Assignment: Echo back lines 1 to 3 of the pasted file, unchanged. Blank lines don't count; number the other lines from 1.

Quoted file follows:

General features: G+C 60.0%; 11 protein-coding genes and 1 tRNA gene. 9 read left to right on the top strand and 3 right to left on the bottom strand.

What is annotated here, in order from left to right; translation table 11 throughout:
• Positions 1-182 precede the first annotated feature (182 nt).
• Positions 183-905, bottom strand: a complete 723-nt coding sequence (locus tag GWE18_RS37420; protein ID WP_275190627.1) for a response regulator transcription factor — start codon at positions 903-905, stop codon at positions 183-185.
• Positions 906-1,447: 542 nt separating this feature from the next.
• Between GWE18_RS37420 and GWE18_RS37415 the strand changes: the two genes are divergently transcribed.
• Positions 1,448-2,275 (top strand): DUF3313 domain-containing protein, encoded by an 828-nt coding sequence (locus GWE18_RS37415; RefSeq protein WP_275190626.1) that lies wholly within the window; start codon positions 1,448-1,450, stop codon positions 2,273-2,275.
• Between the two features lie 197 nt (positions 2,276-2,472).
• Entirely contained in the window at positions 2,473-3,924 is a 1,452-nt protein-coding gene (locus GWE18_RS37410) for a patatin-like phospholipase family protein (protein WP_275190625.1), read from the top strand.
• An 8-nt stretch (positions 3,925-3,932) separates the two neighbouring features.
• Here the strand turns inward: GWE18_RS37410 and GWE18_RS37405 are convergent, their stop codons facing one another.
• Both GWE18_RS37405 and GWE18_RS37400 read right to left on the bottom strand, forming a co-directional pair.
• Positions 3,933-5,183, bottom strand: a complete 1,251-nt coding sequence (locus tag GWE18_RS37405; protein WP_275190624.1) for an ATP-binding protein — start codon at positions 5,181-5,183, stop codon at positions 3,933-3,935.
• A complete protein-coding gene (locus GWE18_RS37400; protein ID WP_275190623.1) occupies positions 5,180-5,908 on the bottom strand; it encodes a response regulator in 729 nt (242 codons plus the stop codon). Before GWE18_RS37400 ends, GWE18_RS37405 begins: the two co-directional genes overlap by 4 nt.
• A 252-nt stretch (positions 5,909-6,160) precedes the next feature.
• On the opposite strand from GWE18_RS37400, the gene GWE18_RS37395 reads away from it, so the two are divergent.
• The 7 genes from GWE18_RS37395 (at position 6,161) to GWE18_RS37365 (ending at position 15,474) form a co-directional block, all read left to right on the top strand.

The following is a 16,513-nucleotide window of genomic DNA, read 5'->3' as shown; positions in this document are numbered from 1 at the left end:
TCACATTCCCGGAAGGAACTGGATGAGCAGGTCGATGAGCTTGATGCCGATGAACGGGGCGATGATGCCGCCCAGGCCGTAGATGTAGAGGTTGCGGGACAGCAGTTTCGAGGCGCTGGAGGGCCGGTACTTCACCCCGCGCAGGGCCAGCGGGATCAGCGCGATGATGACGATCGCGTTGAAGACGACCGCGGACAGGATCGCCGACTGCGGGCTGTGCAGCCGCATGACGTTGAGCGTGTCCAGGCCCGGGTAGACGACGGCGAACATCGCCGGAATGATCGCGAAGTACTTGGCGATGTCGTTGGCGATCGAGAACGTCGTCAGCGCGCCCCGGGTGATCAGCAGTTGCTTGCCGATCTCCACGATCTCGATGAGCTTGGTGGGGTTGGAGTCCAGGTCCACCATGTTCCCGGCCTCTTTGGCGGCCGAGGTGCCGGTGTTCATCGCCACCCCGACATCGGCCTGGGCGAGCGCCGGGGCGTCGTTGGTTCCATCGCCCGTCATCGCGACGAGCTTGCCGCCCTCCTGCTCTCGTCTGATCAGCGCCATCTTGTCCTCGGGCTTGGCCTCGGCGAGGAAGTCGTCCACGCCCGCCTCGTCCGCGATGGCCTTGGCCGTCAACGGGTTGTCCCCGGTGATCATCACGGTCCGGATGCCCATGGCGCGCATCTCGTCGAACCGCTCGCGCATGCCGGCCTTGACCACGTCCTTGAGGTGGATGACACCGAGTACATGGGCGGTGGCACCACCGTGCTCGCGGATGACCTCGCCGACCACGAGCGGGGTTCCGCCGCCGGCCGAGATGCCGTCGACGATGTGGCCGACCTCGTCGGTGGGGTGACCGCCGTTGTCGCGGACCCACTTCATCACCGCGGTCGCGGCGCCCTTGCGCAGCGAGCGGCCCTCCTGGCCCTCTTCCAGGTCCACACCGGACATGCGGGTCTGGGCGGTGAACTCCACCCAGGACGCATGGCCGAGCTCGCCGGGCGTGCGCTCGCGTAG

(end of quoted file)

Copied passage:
General features: G+C 60.0%; 11 protein-coding genes and 1 tRNA gene. 9 read left to right on the top strand and 3 right to left on the bottom strand.

What is annotated here, in order from left to right; translation table 11 throughout:
• Positions 1-182 precede the first annotated feature (182 nt).